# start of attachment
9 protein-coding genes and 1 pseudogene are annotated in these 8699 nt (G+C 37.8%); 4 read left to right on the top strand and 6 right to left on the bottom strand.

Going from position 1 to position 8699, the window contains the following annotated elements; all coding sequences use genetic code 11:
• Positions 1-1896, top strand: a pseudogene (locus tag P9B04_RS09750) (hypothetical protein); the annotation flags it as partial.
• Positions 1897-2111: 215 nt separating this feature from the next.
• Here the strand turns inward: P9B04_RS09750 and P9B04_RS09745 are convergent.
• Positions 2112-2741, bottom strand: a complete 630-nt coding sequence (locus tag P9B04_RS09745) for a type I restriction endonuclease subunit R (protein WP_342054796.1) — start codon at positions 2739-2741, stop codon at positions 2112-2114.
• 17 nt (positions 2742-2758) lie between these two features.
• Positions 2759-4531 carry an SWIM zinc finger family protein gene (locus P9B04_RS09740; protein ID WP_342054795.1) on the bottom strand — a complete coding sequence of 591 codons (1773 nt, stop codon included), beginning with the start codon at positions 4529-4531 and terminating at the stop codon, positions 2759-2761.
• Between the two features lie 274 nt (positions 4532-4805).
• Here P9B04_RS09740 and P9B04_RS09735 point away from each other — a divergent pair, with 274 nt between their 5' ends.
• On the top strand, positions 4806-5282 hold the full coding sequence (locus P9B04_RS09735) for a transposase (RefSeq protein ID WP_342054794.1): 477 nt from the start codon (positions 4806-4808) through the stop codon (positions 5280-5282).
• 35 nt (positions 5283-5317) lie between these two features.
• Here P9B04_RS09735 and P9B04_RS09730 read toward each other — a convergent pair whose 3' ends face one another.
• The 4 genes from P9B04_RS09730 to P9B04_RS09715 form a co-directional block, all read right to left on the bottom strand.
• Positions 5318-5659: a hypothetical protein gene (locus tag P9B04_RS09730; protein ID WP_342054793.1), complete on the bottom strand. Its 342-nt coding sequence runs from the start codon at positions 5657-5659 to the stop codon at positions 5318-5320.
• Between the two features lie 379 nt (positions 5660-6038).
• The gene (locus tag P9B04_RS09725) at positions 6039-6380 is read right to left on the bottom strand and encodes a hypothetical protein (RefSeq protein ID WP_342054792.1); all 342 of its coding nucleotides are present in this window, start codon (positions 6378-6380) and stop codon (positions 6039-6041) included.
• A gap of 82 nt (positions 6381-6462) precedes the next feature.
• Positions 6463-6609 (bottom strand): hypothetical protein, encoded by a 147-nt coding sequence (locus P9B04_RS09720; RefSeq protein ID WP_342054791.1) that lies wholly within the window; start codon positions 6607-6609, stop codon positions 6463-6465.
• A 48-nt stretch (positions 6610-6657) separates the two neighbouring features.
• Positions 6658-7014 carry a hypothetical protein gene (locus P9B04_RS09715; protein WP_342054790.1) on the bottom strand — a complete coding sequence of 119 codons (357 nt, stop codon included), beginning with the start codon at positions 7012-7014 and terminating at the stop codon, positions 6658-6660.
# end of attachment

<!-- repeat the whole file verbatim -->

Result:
9 protein-coding genes and 1 pseudogene are annotated in these 8699 nt (G+C 37.8%); 4 read left to right on the top strand and 6 right to left on the bottom strand.

Going from position 1 to position 8699, the window contains the following annotated elements; all coding sequences use genetic code 11:
• Positions 1-1896, top strand: a pseudogene (locus tag P9B04_RS09750) (hypothetical protein); the annotation flags it as partial.
• Positions 1897-2111: 215 nt separating this feature from the next.
• Here the strand turns inward: P9B04_RS09750 and P9B04_RS09745 are convergent.
• Positions 2112-2741, bottom strand: a complete 630-nt coding sequence (locus tag P9B04_RS09745) for a type I restriction endonuclease subunit R (protein WP_342054796.1) — start codon at positions 2739-2741, stop codon at positions 2112-2114.
• 17 nt (positions 2742-2758) lie between these two features.
• Positions 2759-4531 carry an SWIM zinc finger family protein gene (locus P9B04_RS09740; protein ID WP_342054795.1) on the bottom strand — a complete coding sequence of 591 codons (1773 nt, stop codon included), beginning with the start codon at positions 4529-4531 and terminating at the stop codon, positions 2759-2761.
• Between the two features lie 274 nt (positions 4532-4805).
• Here P9B04_RS09740 and P9B04_RS09735 point away from each other — a divergent pair, with 274 nt between their 5' ends.
• On the top strand, positions 4806-5282 hold the full coding sequence (locus P9B04_RS09735) for a transposase (RefSeq protein ID WP_342054794.1): 477 nt from the start codon (positions 4806-4808) through the stop codon (positions 5280-5282).
• 35 nt (positions 5283-5317) lie between these two features.
• Here P9B04_RS09735 and P9B04_RS09730 read toward each other — a convergent pair whose 3' ends face one another.
• The 4 genes from P9B04_RS09730 to P9B04_RS09715 form a co-directional block, all read right to left on the bottom strand.
• Positions 5318-5659: a hypothetical protein gene (locus tag P9B04_RS09730; protein ID WP_342054793.1), complete on the bottom strand. Its 342-nt coding sequence runs from the start codon at positions 5657-5659 to the stop codon at positions 5318-5320.
• Between the two features lie 379 nt (positions 5660-6038).
• The gene (locus tag P9B04_RS09725) at positions 6039-6380 is read right to left on the bottom strand and encodes a hypothetical protein (RefSeq protein ID WP_342054792.1); all 342 of its coding nucleotides are present in this window, start codon (positions 6378-6380) and stop codon (positions 6039-6041) included.
• A gap of 82 nt (positions 6381-6462) precedes the next feature.
• Positions 6463-6609 (bottom strand): hypothetical protein, encoded by a 147-nt coding sequence (locus P9B04_RS09720; RefSeq protein ID WP_342054791.1) that lies wholly within the window; start codon positions 6607-6609, stop codon positions 6463-6465.
• A 48-nt stretch (positions 6610-6657) separates the two neighbouring features.
• Positions 6658-7014 carry a hypothetical protein gene (locus P9B04_RS09715; protein WP_342054790.1) on the bottom strand — a complete coding sequence of 119 codons (357 nt, stop codon included), beginning with the start codon at positions 7012-7014 and terminating at the stop codon, positions 6658-6660.